The Court of Appeals in the Philippines said on Friday that it would allow the journalist Maria Ressa to travel to Norway to receive the Nobel Peace Prize, overturning a decision by the government to block her from attending the ceremony.
Ms. Ressa’s lawyer, Ted Te, filed the appeal last month for his client after the Philippines’ solicitor general said the journalist could not travel to Norway. The government called her a flight risk because her “recurring criticisms of the Philippine legal processes in the international community reveal her lack of respect for the judicial system.”
Ms. Ressa was awarded the peace prize in October along with Dmitri A. Muratov, a Russian investigative journalist, for “their courageous fight for freedom of expression.”
Ms. Ressa, the first Nobel laureate from the Philippines, is the chief executive officer of Rappler, a digital news organization that is well known for its investigations on disinformation and of President Rodrigo Duterte’s brutal five-year drug war. She is an outspoken critic of Mr. Duterte, whose government has filed seven criminal charges against her, including cyberlibel and tax evasion.
The ruling on Friday came after days of growing international pressure to allow Ms. Ressa to attend the ceremony, which will be held in Oslo on Dec. 10.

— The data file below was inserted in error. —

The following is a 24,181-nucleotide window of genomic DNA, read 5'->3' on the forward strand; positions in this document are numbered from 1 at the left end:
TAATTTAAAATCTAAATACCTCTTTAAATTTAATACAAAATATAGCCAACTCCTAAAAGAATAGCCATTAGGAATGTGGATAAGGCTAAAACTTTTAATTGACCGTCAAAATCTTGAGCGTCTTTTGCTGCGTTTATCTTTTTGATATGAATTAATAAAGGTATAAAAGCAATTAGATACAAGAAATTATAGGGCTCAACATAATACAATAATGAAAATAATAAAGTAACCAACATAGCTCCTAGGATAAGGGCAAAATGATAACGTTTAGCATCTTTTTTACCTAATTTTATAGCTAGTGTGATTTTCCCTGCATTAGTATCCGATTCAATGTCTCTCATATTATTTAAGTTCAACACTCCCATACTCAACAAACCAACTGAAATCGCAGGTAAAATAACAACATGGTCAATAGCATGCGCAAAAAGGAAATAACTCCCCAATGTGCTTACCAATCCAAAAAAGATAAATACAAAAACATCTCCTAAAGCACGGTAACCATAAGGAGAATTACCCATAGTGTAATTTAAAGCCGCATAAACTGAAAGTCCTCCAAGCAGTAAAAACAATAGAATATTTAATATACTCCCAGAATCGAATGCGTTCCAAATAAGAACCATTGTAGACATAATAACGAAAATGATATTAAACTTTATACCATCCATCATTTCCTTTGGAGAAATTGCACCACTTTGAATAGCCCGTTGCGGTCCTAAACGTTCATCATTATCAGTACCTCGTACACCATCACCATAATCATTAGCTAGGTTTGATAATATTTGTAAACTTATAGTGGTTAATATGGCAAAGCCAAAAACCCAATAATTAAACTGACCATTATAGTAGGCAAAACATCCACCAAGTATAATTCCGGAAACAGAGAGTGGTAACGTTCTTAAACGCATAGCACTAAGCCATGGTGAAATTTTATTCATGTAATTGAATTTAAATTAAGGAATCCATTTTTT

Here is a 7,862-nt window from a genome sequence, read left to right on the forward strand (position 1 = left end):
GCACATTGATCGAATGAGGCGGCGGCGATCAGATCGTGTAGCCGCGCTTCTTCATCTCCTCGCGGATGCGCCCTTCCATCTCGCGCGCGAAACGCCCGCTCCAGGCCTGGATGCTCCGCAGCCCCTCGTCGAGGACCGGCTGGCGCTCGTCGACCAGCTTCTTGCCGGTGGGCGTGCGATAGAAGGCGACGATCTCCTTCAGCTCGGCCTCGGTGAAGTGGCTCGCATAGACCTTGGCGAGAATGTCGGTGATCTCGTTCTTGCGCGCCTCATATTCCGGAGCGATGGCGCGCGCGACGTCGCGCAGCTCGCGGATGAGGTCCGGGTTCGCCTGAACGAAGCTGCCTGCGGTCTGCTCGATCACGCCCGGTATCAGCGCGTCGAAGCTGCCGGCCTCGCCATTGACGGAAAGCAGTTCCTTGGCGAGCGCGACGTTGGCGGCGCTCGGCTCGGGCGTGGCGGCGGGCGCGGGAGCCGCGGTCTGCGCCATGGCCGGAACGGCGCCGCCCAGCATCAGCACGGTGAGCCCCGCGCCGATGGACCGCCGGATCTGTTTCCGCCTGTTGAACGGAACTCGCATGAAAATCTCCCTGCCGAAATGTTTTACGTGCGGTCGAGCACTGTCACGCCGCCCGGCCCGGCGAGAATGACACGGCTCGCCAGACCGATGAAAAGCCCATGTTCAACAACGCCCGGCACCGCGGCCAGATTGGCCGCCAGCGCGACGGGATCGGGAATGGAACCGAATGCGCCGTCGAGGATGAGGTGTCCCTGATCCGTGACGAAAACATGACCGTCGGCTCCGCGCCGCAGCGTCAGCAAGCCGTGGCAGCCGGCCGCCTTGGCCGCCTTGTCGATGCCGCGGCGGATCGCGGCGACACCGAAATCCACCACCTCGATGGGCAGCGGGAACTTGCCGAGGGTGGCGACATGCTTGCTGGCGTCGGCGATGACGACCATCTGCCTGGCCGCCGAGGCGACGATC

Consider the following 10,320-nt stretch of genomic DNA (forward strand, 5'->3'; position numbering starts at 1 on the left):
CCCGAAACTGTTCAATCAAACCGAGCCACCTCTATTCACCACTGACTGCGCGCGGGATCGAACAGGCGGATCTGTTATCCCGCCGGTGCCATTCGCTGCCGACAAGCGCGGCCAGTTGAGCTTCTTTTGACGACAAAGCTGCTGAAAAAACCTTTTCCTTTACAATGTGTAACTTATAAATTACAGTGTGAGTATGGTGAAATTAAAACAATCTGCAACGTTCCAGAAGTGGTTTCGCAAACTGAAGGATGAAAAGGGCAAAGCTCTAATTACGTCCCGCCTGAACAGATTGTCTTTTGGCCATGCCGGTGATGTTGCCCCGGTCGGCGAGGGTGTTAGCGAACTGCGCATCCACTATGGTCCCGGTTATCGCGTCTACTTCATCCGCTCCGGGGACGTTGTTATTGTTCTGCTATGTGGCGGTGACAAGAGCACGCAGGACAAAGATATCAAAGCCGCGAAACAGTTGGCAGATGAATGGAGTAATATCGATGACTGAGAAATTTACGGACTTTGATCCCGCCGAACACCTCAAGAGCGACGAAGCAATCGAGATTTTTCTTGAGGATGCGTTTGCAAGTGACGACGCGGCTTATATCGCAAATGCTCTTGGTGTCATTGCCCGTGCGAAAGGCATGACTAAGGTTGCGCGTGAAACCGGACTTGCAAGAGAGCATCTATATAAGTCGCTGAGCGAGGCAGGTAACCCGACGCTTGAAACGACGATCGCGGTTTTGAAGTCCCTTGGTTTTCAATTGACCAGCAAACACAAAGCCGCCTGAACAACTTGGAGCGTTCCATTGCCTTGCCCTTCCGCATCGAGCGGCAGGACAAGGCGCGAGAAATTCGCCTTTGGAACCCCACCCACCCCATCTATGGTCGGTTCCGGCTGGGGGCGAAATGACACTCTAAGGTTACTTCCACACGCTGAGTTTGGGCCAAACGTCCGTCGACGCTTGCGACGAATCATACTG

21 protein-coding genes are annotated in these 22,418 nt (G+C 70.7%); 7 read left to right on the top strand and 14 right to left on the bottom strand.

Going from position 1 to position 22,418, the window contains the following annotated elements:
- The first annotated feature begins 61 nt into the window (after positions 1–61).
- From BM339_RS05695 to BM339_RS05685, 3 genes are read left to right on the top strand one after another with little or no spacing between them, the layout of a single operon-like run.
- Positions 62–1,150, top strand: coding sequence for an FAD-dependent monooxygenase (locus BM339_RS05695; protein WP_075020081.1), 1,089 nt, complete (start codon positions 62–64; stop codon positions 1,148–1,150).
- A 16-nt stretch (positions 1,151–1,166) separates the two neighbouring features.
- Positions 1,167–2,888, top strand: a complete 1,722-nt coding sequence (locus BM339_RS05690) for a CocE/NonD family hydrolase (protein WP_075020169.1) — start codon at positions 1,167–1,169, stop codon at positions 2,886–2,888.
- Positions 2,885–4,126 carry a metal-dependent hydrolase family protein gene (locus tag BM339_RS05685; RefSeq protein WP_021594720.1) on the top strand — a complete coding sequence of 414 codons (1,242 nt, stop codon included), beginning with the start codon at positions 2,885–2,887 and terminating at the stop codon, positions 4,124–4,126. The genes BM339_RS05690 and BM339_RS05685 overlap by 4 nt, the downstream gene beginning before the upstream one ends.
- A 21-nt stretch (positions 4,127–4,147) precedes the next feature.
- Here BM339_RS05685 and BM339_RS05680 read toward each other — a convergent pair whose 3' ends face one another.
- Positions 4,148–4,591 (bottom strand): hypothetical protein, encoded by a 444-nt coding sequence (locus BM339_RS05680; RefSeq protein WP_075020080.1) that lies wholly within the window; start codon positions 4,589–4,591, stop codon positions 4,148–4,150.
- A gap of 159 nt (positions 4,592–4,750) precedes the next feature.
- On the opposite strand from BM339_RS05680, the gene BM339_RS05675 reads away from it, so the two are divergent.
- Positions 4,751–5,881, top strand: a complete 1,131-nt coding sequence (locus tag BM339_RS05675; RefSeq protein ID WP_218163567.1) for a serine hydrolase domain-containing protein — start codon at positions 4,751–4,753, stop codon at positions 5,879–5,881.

Earlier this week, the United Nations urged the Philippines to let Ms. Ressa travel to Norway, saying it was “very concerned” about the restrictions placed on her. The International Press Institute warned that blocking Ms. Ressa from the ceremony “puts the Philippines in the company of some of history’s most repressive regimes.”
The last time a government barred a Nobel Laureate from collecting an award was in 2010, when China prevented the dissident Liu Xiaobo from doing so. The only other time that an award was not collected was in 1936, when the peace prize went to Carl von Ossietzky, a German journalist detained in a concentration camp by Nazi Germany.
The Soviet dissident Andrei Sakharov, the leader of Poland’s Solidarity movement, Lech Walesa and Daw Aung San Suu Kyi of Myanmar were also barred by their governments from attending, but their family members were allowed to collect the award on their behalf.
“We’d like to think that the Court of Appeals reached the resolution independently of any public opinion,” said Mr. Te, Ms. Ressa’s lawyer. “But the Court of Appeals is composed of human beings who are aware of what’s going on. So, of course, anything they read could possibly have an influence on how they think.”
Ms. Ressa is due to fly to Oslo from Manila on Dec. 8, according to Mr. Te.
On Thursday, a coalition of groups from the Philippines made up of rights activists and academics called on the government to allow Ms. Ressa to go to Oslo because her presence in the ceremony is “symbolic, urgent and necessary.”
“This brings great honor and recognition not only to Ms. Ressa, but to the Philippines, Filipinos both present and unborn, and all journalists whom she represents through this award,” the group stated.